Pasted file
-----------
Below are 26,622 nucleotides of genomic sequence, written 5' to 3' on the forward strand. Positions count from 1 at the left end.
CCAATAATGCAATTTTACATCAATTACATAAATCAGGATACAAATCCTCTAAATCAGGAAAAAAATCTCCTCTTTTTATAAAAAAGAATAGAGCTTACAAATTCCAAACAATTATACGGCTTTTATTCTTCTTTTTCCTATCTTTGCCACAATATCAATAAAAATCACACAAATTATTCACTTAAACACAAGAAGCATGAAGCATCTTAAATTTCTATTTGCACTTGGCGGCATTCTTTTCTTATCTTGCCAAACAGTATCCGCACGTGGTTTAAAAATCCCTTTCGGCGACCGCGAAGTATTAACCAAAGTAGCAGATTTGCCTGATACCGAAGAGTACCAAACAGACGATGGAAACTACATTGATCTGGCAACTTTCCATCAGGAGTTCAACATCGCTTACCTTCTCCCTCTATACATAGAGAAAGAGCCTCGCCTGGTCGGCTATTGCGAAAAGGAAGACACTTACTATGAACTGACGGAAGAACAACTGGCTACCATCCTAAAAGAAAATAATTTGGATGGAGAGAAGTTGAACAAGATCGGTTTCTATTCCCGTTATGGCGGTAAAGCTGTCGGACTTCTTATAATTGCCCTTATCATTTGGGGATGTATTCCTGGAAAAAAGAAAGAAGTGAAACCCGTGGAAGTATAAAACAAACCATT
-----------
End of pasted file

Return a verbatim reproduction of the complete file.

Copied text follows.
Below are 26,622 nucleotides of genomic sequence, written 5' to 3' on the forward strand. Positions count from 1 at the left end.
CCAATAATGCAATTTTACATCAATTACATAAATCAGGATACAAATCCTCTAAATCAGGAAAAAAATCTCCTCTTTTTATAAAAAAGAATAGAGCTTACAAATTCCAAACAATTATACGGCTTTTATTCTTCTTTTTCCTATCTTTGCCACAATATCAATAAAAATCACACAAATTATTCACTTAAACACAAGAAGCATGAAGCATCTTAAATTTCTATTTGCACTTGGCGGCATTCTTTTCTTATCTTGCCAAACAGTATCCGCACGTGGTTTAAAAATCCCTTTCGGCGACCGCGAAGTATTAACCAAAGTAGCAGATTTGCCTGATACCGAAGAGTACCAAACAGACGATGGAAACTACATTGATCTGGCAACTTTCCATCAGGAGTTCAACATCGCTTACCTTCTCCCTCTATACATAGAGAAAGAGCCTCGCCTGGTCGGCTATTGCGAAAAGGAAGACACTTACTATGAACTGACGGAAGAACAACTGGCTACCATCCTAAAAGAAAATAATTTGGATGGAGAGAAGTTGAACAAGATCGGTTTCTATTCCCGTTATGGCGGTAAAGCTGTCGGACTTCTTATAATTGCCCTTATCATTTGGGGATGTATTCCTGGAAAAAAGAAAGAAGTGAAACCCGTGGAAGTATAAAACAAACCATT